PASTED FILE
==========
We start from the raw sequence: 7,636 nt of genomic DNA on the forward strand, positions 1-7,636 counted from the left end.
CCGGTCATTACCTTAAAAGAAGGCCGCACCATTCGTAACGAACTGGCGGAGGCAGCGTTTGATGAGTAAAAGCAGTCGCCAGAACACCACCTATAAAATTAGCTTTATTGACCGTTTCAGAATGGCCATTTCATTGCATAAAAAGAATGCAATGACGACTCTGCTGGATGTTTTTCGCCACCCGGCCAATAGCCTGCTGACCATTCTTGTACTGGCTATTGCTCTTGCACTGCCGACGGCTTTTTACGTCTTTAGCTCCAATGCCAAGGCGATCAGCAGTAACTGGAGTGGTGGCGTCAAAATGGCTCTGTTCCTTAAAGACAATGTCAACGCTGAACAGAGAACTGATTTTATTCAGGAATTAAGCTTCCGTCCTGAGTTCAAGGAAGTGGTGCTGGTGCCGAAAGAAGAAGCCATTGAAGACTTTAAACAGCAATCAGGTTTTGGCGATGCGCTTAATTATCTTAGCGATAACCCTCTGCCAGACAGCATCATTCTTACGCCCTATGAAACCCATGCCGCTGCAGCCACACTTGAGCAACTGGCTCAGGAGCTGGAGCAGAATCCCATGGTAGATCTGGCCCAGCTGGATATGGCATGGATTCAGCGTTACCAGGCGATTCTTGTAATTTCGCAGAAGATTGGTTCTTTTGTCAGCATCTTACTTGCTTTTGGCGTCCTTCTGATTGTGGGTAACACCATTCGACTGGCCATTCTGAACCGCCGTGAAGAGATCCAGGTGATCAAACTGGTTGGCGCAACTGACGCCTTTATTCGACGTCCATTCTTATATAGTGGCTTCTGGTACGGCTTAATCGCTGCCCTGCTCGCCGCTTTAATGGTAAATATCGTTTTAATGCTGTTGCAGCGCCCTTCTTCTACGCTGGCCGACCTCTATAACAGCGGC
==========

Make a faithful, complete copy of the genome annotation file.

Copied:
We start from the raw sequence: 7,636 nt of genomic DNA on the forward strand, positions 1-7,636 counted from the left end.
CCGGTCATTACCTTAAAAGAAGGCCGCACCATTCGTAACGAACTGGCGGAGGCAGCGTTTGATGAGTAAAAGCAGTCGCCAGAACACCACCTATAAAATTAGCTTTATTGACCGTTTCAGAATGGCCATTTCATTGCATAAAAAGAATGCAATGACGACTCTGCTGGATGTTTTTCGCCACCCGGCCAATAGCCTGCTGACCATTCTTGTACTGGCTATTGCTCTTGCACTGCCGACGGCTTTTTACGTCTTTAGCTCCAATGCCAAGGCGATCAGCAGTAACTGGAGTGGTGGCGTCAAAATGGCTCTGTTCCTTAAAGACAATGTCAACGCTGAACAGAGAACTGATTTTATTCAGGAATTAAGCTTCCGTCCTGAGTTCAAGGAAGTGGTGCTGGTGCCGAAAGAAGAAGCCATTGAAGACTTTAAACAGCAATCAGGTTTTGGCGATGCGCTTAATTATCTTAGCGATAACCCTCTGCCAGACAGCATCATTCTTACGCCCTATGAAACCCATGCCGCTGCAGCCACACTTGAGCAACTGGCTCAGGAGCTGGAGCAGAATCCCATGGTAGATCTGGCCCAGCTGGATATGGCATGGATTCAGCGTTACCAGGCGATTCTTGTAATTTCGCAGAAGATTGGTTCTTTTGTCAGCATCTTACTTGCTTTTGGCGTCCTTCTGATTGTGGGTAACACCATTCGACTGGCCATTCTGAACCGCCGTGAAGAGATCCAGGTGATCAAACTGGTTGGCGCAACTGACGCCTTTATTCGACGTCCATTCTTATATAGTGGCTTCTGGTACGGCTTAATCGCTGCCCTGCTCGCCGCTTTAATGGTAAATATCGTTTTAATGCTGTTGCAGCGCCCTTCTTCTACGCTGGCCGACCTCTATAACAGCGGC